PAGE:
Hyde Park dispatch: 'despite the politics and the rain, King's Coronation still brought people together'
None of the people who had gathered in London’s Hyde Park to witness King Charles’ coronation let the rain dampen their spirits.
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I, along with thousands of other Brits, was in central London today to soak up the atmosphere of King Charles III’s highly-anticipated coronation. And in front of a big screen in the huge outdoor space that is Hyde Park, ‘soak’ was an appropriate word for the occasion - as the weather was anything but kind to the crowds gathered.
But no one let this dampen their spirits - not even for a moment. Instead, royalists, as well as those there simply to spectate, were buzzing with energy throughout the day.
People had come dressed in outfits to celebrate the occasion - whether that be makeshift crowns or clothing bearing Union Jacks - and many had brought picnics and deck chairs to see them through the lengthy ceremony. (Champagne bottles were being popped by 9am).
Plenty of people I came across were visibly filled with emotion, particularly when the time finally came for the crown to be placed on King Charles’ head. In the moments before, people held hands and waited with baited breath - before erupting into cheers when he was officially crowned.
One woman beside me even mimicked the ceremonial act by placing what looked like a Burger King crown on her young son’s head - so it’s safe to say people were embracing the moment in a range of different ways.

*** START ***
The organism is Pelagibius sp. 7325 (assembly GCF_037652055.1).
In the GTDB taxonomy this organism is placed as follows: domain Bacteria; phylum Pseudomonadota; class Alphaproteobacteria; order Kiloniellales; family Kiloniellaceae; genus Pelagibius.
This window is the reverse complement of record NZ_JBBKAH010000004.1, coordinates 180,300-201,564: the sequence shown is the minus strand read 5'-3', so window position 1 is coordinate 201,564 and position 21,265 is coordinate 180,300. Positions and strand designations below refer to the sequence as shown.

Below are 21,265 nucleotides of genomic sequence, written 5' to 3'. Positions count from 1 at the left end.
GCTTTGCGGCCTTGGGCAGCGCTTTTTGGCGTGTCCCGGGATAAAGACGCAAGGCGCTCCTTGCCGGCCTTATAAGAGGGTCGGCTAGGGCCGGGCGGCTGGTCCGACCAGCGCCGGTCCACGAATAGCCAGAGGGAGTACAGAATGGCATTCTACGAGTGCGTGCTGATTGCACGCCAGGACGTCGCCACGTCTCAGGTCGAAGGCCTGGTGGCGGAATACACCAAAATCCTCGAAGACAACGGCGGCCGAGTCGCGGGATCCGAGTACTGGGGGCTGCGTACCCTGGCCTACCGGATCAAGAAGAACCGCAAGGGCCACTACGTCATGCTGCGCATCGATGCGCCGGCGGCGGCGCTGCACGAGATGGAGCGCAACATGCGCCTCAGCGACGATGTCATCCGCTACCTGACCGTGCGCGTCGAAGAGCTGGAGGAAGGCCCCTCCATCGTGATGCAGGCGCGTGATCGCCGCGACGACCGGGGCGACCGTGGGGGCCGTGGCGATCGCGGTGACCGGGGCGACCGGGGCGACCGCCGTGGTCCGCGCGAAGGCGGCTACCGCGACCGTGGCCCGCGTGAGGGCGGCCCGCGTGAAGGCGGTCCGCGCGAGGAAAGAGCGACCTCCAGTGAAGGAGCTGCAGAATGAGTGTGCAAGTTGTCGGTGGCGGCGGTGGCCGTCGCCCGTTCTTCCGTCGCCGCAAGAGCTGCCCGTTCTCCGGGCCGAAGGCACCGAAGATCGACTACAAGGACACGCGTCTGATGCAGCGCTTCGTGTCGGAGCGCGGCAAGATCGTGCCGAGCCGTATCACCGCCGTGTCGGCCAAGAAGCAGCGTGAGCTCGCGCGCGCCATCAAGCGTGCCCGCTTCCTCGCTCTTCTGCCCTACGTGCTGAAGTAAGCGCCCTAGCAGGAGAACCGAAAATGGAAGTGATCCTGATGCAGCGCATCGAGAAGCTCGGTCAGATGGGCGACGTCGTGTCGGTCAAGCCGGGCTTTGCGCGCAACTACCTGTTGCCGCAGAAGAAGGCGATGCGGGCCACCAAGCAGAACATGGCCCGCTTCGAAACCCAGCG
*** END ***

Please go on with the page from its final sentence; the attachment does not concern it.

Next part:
Sometimes, it felt a bit like we were watching a pantomime, as the crowds would cheer, boo, and clap depending on who appeared on the big screen. There was a lot of excitable flag waving whenever the camera was on Charles, and Prince William and Princess Kate - as well as their children George, Charlotte, and Louis - received a similarly warm response.
Prince Harry however was greeted with a few boos when he arrived at Westminster Abbey - although not everyone joined in, with a woman behind me commenting: “That’s not very nice”. Admittedly, the moment of frostiness passed pretty quickly, with a few people laughing it off, but it did make me wonder why Prince Andrew’s appearance didn’t seem to stir such a reaction.
Outside of those seconds though, you couldn’t wipe the smiles of people’s faces. People were chatting away to each other - all pretty much agreed on the reason they were there. “Because it’s a moment in history,” I was frequently told.
I spoke to Sisters Susie and Ellen Davis, 25 and 28, from Shropshire, who left at 5am to make it to Hyde Park. “We just didn’t want to miss it,” they told me. “We’ve always come to the jubilees, the weddings, and the Queen’s funeral. We knew we had to be here.”
Roslyn Ismay, 53, offered a similar sentiment, commenting: “I wanted to be part of the occasion. It’s a once in a lifetime thing. And the atmosphere is so great - everyone’s in a good mood despite the weather.”
What really came through for me today was the fact that - whatever your opinions are on the monarchy - there is something quite special about a bunch of strangers gathering somewhere simply because they want to witness something together.
So love him or loathe him, the coronation of King Charles III did just that - despite the regular downpours.